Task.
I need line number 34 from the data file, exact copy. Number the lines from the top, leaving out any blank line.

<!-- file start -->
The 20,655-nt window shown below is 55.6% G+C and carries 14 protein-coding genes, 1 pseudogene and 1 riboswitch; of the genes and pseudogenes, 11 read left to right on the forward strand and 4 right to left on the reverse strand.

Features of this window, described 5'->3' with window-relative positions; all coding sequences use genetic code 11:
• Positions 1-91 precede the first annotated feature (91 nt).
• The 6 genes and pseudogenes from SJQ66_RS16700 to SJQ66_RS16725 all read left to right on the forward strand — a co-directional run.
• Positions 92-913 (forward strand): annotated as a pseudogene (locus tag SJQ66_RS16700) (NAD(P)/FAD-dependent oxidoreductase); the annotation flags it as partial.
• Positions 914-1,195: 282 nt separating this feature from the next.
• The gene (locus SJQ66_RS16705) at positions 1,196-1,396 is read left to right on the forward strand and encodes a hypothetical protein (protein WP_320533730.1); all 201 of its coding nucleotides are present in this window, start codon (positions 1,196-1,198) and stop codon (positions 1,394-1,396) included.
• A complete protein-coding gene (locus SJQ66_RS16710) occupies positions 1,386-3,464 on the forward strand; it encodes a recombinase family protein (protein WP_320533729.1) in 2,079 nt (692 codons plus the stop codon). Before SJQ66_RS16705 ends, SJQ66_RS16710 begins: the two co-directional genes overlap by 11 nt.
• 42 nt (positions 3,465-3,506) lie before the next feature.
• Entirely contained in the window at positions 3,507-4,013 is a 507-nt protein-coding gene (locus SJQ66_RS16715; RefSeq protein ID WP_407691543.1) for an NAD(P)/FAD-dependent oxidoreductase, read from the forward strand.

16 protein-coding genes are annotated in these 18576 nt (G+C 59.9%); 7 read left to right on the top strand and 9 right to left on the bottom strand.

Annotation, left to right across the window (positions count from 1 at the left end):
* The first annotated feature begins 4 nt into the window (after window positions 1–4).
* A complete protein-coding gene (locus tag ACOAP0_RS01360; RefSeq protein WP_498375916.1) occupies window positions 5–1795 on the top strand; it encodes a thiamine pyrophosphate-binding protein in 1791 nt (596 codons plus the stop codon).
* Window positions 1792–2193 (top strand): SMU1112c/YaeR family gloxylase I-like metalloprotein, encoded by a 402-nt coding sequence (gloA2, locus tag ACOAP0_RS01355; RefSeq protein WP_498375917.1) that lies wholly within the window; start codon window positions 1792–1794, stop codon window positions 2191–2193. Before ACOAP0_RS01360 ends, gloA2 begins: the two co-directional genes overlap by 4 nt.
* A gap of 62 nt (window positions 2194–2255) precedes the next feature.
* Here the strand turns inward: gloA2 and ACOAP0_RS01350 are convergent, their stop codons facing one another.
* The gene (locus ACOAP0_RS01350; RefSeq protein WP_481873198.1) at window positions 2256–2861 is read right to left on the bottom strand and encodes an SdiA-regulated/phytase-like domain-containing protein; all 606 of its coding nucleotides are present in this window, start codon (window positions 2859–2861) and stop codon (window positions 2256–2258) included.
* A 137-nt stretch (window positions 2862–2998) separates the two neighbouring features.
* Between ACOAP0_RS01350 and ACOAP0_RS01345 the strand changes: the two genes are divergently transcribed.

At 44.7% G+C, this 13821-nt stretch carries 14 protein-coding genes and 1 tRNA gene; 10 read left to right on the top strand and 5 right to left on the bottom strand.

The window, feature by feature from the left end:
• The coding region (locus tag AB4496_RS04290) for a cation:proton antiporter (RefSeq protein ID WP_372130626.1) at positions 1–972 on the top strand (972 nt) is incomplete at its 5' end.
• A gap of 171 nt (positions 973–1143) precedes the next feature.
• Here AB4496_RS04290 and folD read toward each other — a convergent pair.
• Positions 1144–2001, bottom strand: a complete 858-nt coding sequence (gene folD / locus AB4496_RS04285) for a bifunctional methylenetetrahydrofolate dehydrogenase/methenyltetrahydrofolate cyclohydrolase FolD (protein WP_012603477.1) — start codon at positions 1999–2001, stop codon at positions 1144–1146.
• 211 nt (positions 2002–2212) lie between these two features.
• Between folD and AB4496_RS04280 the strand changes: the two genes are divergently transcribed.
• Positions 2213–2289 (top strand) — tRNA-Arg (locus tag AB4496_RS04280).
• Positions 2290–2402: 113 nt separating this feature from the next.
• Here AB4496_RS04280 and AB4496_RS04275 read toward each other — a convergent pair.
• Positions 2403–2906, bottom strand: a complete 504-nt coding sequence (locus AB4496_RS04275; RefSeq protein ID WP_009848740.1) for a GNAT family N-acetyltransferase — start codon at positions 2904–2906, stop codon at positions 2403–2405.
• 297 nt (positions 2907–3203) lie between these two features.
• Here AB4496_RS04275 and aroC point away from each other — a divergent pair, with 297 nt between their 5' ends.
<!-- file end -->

• Here AB4496_RS04275 and aroC point away from each other — a divergent pair, with 297 nt between their 5' ends.